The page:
sovereignty, and say to Lincoln and his minions, in their teeth, that the people
of the country have had enough of Yankee fanaticism, of Puritanism, and of cant,
and are resolved to vindicate the majesty of State rights, and to appeal to the
hearts of our betrayed Southern brothers, which yearn for the Union as it was
and the Constitution as it is, and to insist upon their mentioning the terms of
their submission. Could we but see Seymour President, Robert Toombs Secretary of
General Lee in the War Department, and Fernando Wood in the Treasury, we
should feel sure that the country was redeemed, and that we should have no more
occasion for canting Thanksgiving proclamations.
THE FRENCH PAMPHLET.
THE late French pamphlet by
Michel Chevalier has been wisely translated and printed in the New York Times.
It treats the United States as the Czar treated Turkey. Turkey was a mortally
sick man upon whose estate Russia must administer. So, in Mr. Chevalier's view,
speaking unquestionably what the Emperor wishes to have generally believed, the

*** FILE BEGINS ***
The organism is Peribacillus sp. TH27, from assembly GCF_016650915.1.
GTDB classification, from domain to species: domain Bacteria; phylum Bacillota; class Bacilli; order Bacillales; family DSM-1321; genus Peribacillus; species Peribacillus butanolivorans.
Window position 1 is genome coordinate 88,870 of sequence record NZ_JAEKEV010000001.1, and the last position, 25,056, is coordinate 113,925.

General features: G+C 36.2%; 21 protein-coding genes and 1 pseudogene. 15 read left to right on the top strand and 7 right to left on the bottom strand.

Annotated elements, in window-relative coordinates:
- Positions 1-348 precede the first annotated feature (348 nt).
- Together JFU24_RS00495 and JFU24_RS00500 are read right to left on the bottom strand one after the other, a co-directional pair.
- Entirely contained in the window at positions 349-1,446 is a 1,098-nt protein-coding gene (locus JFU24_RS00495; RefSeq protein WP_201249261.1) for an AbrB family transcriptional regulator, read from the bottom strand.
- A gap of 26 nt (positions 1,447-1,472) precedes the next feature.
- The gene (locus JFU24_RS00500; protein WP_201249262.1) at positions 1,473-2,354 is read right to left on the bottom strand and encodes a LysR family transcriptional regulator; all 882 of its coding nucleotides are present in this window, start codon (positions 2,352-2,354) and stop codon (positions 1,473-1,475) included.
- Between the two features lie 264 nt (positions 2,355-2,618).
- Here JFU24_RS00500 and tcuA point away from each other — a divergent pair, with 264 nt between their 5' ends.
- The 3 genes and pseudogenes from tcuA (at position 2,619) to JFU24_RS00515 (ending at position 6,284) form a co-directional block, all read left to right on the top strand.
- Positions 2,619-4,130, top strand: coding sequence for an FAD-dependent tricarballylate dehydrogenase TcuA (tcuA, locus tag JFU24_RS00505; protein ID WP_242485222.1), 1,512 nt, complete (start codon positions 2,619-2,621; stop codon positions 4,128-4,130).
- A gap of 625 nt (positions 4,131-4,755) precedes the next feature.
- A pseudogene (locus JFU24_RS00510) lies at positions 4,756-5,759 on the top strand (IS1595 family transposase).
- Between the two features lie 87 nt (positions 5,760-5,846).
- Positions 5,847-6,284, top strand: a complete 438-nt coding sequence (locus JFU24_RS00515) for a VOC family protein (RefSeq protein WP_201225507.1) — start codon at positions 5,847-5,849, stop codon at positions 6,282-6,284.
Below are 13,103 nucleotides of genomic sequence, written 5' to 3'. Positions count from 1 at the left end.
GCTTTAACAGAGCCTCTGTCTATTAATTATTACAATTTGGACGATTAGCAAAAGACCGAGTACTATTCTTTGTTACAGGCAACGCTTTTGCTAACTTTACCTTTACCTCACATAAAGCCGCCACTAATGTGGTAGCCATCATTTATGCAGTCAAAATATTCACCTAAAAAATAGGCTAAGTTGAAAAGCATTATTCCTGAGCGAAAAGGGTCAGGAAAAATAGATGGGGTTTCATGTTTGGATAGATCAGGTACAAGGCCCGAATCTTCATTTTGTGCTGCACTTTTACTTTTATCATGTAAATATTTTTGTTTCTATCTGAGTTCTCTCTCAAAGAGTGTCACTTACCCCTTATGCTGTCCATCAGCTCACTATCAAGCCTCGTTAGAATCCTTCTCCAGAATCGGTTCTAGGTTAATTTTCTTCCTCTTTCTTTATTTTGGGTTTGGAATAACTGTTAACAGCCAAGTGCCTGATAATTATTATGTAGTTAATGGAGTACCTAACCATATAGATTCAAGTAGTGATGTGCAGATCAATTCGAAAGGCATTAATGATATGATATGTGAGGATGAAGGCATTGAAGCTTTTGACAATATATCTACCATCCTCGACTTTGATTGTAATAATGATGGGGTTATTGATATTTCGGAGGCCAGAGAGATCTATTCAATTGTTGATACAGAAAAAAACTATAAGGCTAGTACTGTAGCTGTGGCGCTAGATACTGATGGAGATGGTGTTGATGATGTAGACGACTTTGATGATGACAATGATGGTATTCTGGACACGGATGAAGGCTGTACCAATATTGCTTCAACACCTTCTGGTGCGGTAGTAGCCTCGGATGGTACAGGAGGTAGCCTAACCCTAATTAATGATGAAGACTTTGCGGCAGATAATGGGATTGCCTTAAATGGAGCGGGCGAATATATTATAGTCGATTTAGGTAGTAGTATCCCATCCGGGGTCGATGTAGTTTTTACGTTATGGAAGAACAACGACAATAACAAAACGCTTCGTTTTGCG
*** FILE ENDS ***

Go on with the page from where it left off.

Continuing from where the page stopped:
United States Government is virtually overthrown, and France must "consecrate
final separation." It is impossible for any American but a rebel or a Copperhead
to read this shameless pamphlet of one of Louis Napoleon's literary lackeys
without a boiling of the blood. But we wish now, as briefly and coolly as
possible, to state the substance of the work.
It is divided into four parts.
The first begins by remarking that distant wars are always unpopular in France.
Hence it is a second-rate colonial power. Frenchmen in war look to glory, and
not to politics or business. When England and Spain withdrew from the treaty of
Soledad, there was but one feeling of regret in France at the necessary war with
Mexico. The active opponents (Next